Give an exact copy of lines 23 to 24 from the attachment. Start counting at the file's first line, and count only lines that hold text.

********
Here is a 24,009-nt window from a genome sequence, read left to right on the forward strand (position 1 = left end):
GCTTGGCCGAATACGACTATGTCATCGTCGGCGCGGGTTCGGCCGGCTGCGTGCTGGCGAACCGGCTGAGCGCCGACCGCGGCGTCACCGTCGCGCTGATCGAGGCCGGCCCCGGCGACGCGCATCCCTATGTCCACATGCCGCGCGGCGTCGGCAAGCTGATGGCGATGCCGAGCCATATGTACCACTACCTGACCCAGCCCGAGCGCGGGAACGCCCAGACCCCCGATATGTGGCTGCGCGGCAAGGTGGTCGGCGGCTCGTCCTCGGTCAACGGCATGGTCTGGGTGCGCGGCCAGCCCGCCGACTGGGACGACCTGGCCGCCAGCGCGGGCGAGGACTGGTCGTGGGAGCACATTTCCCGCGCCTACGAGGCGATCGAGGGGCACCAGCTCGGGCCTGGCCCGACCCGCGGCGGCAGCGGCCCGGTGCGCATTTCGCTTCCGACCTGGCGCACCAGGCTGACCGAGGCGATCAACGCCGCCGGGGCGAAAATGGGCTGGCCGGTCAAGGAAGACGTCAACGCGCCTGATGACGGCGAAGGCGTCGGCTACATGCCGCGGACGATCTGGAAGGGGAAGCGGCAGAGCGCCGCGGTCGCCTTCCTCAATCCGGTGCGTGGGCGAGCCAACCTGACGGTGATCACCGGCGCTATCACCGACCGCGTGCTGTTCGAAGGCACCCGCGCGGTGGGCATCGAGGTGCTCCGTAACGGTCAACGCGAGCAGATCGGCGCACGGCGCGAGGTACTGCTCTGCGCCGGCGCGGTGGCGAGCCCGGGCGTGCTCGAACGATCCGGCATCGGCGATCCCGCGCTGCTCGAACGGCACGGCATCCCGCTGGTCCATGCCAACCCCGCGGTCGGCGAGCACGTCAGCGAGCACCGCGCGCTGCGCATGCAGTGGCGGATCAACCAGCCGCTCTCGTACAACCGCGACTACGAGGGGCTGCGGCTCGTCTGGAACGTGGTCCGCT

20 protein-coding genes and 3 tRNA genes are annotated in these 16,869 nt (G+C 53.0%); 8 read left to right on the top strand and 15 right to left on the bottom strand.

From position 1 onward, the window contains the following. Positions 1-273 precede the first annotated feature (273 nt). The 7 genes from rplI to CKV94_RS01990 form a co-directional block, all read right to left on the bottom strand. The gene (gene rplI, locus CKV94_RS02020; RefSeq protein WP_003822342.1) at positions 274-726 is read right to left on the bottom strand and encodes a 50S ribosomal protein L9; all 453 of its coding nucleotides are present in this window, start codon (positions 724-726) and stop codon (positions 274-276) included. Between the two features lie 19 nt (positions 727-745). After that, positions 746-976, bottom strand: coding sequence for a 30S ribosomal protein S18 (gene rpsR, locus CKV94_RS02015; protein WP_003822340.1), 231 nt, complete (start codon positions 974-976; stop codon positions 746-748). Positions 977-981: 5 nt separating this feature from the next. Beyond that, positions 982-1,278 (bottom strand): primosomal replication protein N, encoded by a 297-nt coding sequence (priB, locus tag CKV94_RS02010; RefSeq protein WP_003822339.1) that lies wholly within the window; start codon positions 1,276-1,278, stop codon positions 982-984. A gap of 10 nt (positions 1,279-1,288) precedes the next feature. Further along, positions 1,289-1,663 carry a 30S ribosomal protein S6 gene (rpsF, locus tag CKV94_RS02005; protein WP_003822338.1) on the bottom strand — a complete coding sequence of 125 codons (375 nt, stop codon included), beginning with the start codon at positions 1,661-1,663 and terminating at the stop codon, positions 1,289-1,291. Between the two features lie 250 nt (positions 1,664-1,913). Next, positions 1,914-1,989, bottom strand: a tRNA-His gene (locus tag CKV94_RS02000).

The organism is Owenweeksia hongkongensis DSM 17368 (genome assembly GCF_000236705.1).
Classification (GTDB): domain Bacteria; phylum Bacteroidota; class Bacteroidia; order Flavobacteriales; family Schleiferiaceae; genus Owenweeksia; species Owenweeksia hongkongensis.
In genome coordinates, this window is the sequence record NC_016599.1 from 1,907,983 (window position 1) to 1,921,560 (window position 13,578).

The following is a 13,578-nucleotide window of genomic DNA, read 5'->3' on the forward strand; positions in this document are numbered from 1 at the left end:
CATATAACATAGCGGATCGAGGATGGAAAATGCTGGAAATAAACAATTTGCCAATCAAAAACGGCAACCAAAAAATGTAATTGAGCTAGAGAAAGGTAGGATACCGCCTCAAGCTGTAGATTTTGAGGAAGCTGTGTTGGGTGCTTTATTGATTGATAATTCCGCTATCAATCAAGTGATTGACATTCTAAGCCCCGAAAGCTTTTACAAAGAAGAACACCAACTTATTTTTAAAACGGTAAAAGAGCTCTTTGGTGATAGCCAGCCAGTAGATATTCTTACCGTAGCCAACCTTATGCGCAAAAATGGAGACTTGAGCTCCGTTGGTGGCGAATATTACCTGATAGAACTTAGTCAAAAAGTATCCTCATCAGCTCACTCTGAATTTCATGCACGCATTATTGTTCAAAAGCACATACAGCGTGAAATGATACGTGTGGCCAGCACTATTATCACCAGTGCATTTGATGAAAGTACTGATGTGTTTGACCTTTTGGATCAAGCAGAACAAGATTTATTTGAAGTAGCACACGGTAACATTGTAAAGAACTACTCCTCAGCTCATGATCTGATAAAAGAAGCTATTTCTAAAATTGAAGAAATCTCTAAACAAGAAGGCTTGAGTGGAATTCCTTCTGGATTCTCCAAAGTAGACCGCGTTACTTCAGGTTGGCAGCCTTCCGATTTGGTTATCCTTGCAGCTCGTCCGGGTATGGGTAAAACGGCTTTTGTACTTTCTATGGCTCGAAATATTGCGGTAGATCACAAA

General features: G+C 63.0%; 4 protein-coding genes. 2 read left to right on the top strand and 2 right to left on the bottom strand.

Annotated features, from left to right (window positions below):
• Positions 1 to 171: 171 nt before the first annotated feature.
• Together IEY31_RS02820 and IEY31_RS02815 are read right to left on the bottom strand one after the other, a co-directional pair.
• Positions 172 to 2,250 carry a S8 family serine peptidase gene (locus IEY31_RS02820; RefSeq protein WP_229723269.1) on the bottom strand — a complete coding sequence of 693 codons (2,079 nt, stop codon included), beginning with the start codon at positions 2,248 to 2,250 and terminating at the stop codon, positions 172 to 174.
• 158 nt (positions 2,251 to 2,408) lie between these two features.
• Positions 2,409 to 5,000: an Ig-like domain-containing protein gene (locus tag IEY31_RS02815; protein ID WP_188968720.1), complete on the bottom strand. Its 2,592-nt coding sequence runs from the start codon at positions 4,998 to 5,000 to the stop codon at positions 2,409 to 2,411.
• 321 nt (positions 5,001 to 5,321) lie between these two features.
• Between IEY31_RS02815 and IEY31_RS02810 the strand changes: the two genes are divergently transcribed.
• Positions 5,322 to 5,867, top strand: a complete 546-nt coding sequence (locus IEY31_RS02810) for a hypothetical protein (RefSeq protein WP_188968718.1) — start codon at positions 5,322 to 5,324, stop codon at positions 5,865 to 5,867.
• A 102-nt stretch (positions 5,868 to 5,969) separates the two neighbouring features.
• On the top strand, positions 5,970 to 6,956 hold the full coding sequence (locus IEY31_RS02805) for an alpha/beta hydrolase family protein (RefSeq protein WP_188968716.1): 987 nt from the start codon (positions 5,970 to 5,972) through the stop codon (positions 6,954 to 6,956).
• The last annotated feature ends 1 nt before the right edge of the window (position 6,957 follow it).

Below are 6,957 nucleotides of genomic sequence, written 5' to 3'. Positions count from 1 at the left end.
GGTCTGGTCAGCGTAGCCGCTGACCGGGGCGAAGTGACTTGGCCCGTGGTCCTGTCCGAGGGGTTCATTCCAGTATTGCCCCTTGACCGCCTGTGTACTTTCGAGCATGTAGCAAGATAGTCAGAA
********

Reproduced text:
Below are 6,957 nucleotides of genomic sequence, written 5' to 3'. Positions count from 1 at the left end.
GGTCTGGTCAGCGTAGCCGCTGACCGGGGCGAAGTGACTTGGCCCGTGGTCCTGTCCGAGGGGTTCATTCCAGTATTGCCCCTTGACCGCCTGTGTACTTTCGAGCATGTAGCAAGATAGTCAGAA